Over the past few years I’ve been losing my faith in the Texas Book Festival as a vehicle for bringing Tejanos and Texans together for a culturally inclusive literary experience. Yet each year I optimistically ask myself: Will this year’s festival better represent Latina and Latino writers? Will a Latino or Latina be honored with the Texas Writer Award? Will Texas’ independent publishers and bookstores have a more equitable presence? Will poetry be restored to its rightful place among the festivities?
The website for the festival’s 2013 edition features teaser text that reads: “Recognize these faces? They are all appearing at this year’s Festival!” Pictured are 10 authors—five men and five women. Only three are writers of color, and nary a Latina or Latino in the bunch.
When former Texas first lady Laura Bush envisioned the inaugural event in 1995, the goal was to have “a book festival to honor Texas authors, promote the joys of reading and serve to benefit the state’s public libraries.”
The festival’s definition of “Texas authors,” then and now, meant mostly white writers. Recent changes have resulted in the inclusion of more non-Texas authors, but fewer Latina/o writers. Of the 250 writers featured at the 2012 festival, less than 10 percent were Latinos. This year’s lineup features only 15 Latina and Latino writers out of 230 invited writers.
To allow this egregious marginalization to continue into the second decade of the 21st century is not only reprehensible but unacceptable.
Why hasn’t the festival’s overwhelmingly white board of directors and advisory committee bothered to ensure that the state’s fastest-growing demographic group (now accounting for 37 percent of the state’s population, according to the U.S. Census, and 50.3 percent of the state’s school children, according to the Texas Education Agency) is adequately represented?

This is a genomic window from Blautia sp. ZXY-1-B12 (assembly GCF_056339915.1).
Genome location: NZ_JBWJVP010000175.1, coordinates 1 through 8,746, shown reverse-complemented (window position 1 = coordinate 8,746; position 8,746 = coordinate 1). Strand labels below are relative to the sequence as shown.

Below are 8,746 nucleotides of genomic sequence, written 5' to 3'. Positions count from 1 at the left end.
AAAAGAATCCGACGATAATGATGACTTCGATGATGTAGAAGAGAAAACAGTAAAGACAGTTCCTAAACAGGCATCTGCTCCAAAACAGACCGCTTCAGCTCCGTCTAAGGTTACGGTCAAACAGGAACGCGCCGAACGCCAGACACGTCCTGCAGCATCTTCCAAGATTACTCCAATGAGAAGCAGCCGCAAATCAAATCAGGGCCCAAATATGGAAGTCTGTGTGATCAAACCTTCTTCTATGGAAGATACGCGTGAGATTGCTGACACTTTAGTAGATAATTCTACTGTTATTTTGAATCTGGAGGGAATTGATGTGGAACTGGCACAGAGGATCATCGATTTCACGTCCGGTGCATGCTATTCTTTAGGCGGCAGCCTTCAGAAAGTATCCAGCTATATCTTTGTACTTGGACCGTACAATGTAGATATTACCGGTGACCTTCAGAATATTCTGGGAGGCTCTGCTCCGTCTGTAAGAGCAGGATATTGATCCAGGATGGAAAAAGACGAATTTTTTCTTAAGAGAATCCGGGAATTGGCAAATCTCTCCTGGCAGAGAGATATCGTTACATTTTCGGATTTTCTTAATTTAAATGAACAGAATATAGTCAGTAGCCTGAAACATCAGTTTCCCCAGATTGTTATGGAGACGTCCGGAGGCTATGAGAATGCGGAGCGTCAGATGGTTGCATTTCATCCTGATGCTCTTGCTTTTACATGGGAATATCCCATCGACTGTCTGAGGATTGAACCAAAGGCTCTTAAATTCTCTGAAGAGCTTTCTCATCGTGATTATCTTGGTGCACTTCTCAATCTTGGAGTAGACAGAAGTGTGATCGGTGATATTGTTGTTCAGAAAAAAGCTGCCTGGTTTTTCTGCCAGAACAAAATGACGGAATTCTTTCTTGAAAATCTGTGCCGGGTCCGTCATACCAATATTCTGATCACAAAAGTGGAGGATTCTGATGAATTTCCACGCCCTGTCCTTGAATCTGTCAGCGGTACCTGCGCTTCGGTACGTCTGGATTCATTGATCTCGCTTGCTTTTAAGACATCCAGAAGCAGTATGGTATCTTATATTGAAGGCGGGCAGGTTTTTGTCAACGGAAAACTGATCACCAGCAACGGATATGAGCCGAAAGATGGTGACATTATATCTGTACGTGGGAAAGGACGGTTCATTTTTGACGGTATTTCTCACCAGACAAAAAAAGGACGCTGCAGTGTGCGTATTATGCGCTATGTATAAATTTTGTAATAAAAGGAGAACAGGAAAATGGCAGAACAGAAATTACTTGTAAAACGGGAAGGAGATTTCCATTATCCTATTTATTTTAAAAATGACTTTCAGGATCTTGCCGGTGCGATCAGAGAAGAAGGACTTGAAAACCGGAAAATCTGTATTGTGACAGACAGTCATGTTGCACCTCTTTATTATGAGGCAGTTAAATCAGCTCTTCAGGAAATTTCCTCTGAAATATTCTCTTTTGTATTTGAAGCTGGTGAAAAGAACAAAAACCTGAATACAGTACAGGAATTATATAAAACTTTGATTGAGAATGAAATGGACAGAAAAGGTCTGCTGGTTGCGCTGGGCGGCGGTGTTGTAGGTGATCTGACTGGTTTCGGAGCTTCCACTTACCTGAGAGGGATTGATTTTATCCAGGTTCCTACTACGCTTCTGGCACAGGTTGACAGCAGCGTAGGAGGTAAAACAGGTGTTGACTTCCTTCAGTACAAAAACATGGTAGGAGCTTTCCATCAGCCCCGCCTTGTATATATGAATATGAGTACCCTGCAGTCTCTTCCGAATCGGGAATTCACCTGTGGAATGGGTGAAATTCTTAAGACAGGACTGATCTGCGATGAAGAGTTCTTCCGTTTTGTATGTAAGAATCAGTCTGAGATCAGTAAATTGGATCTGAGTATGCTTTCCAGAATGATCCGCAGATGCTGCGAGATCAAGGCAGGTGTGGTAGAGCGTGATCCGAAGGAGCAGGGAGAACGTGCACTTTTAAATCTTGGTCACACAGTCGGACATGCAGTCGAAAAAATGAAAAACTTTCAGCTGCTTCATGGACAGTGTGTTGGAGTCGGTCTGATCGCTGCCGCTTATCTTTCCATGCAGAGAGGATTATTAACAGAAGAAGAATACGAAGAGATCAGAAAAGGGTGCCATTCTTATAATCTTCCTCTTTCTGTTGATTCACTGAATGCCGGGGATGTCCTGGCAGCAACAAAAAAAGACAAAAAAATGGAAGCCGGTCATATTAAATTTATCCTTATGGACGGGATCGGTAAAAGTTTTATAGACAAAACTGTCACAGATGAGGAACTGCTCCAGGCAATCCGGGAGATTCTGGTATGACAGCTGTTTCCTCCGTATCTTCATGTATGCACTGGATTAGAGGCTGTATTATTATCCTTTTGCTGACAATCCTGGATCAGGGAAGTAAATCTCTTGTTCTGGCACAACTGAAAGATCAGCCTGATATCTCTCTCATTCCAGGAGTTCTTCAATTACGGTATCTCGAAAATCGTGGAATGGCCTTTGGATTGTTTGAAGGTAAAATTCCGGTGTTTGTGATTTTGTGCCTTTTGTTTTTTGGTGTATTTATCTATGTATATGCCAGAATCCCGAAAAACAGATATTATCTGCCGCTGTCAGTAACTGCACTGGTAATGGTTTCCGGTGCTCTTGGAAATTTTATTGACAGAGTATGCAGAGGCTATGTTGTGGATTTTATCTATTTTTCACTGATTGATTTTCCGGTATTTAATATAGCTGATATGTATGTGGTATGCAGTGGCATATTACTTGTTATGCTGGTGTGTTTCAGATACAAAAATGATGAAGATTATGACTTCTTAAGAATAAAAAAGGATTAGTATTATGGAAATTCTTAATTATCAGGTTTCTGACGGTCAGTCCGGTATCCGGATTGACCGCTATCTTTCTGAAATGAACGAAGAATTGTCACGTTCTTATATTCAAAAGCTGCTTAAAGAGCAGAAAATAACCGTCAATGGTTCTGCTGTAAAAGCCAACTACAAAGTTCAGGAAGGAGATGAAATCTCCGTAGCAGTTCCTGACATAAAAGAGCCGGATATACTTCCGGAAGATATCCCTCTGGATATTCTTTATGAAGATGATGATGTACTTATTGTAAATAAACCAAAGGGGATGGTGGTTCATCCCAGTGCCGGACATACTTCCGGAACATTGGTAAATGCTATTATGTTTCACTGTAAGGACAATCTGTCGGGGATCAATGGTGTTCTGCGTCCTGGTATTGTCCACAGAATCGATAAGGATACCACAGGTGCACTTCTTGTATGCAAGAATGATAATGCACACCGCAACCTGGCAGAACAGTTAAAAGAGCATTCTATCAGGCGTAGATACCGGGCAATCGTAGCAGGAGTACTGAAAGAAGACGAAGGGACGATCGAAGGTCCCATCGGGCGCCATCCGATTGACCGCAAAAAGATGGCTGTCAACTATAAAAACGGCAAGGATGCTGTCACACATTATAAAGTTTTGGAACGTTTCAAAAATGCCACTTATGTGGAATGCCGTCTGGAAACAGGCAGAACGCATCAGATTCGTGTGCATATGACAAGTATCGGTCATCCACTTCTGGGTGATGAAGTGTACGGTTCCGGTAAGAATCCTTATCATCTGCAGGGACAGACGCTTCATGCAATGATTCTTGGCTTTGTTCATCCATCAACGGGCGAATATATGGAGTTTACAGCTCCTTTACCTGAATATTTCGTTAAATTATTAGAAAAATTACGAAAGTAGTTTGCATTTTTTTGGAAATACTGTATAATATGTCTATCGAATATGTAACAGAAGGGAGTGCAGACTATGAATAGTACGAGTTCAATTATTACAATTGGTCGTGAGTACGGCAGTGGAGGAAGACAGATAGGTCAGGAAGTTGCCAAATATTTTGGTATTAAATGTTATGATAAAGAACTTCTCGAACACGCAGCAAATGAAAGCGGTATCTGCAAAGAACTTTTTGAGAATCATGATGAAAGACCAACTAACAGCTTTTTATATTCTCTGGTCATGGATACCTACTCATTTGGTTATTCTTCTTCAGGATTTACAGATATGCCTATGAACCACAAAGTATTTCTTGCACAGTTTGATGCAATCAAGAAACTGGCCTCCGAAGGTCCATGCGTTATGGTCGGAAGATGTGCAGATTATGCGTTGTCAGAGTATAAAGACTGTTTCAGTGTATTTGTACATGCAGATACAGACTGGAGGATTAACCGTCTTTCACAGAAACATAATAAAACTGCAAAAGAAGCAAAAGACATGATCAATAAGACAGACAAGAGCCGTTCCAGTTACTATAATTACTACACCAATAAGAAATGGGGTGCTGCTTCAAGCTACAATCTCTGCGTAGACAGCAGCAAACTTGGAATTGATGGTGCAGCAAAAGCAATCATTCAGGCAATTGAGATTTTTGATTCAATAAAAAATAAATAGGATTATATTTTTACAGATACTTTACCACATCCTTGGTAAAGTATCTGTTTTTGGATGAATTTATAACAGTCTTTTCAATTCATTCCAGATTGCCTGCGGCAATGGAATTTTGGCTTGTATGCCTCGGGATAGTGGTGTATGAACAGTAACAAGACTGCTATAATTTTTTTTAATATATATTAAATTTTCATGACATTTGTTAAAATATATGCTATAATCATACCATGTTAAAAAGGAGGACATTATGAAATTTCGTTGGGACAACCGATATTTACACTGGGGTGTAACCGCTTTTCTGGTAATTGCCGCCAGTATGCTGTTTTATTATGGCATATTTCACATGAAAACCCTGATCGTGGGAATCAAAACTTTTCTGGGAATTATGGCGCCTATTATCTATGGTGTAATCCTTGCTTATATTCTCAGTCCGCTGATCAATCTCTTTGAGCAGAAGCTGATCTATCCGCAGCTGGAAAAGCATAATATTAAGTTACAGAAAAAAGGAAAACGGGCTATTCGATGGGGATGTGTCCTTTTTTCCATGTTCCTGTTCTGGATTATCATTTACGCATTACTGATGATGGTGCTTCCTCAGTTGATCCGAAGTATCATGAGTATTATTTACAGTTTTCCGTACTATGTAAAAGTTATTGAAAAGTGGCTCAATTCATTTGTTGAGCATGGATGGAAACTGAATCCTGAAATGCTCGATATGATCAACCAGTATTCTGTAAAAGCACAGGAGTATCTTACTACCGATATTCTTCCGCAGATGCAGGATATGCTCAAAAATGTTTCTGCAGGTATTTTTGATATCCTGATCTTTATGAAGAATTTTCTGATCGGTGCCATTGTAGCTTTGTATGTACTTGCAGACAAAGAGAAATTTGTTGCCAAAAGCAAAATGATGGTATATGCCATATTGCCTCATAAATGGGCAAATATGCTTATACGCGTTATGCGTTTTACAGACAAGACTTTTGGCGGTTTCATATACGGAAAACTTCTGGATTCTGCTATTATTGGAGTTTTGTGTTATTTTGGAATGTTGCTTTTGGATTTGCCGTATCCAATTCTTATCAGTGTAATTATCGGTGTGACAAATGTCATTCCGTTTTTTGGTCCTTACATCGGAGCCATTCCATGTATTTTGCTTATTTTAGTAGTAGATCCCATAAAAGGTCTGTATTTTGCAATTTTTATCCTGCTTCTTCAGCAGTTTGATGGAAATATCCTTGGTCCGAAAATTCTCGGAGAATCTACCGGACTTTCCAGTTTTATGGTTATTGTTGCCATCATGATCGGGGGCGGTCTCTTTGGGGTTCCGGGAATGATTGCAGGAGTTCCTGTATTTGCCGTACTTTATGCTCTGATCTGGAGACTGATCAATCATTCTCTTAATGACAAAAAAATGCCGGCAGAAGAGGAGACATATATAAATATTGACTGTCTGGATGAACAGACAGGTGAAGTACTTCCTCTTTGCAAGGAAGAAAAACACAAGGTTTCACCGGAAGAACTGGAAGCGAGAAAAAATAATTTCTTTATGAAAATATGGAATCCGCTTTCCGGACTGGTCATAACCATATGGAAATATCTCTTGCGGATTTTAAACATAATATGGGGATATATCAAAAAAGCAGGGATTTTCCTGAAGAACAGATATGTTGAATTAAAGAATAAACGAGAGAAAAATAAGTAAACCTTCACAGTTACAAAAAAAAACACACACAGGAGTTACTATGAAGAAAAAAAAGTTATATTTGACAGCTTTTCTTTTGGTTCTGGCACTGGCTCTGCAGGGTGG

Pardon my Tex-Mex roots, but are the festival gatekeepers even aware of the boom in Latina/o literature and its growing place in American literature? We are everywhere: on national bestsellers lists, as finalists and winners of the Pulitzer Prize, the National Book Award, the National Book Critics Circle Award and more.
As I scrolled through the festival website’s 2013 list of authors and panelists, I searched for the names of Latina and Latino writers with new books, whose presence would have made for a more inclusive festival.
Where was Tim Z. Hernandez’s Mañana Means Heaven, a fictionalized account of Jack Kerouac’s On the Road romance with Bea Franco, a young Mexican-American farm worker? Where was The Border is Burning, San Antonio writer Ito Romo’s new collection of borderland short stories? Where is Richard Rodriguez and his first book in ten years, Darling, A Spiritual Autobiography? Or Bolivar: An American Liberator, Marie Arana’s critically acclaimed biography of Simón de Bolivar?
Where is the new deluxe edition of Junot Díaz’s This is How You Lose Her, with illustrations by Chicano artist Jaime Hernandez? Or his brother Gilbert Hernandez’s young-adult graphic novel, Marble Season? And why isn’t the festival’s former Bookend Award (later renamed the Texas Writer Award) honoree Sandra Cisneros’ latest book, Have You Seen Marie?, at this year’s festival?
Granted, some of these authors are non-Texans, but so are several of this year’s festival headliners.
Another shocker is the virtual elimination of poetry from the Texas Book Festival. This flies in the face of the festival’s mission to serve all writers, including poets and lovers of verse. Many Latinos begin their journeys in writing with poetry. Does the fact that Latinos have gained prominence in a literary genre once reserved for a largely white audience have anything to do with poetry’s new absence at the festival?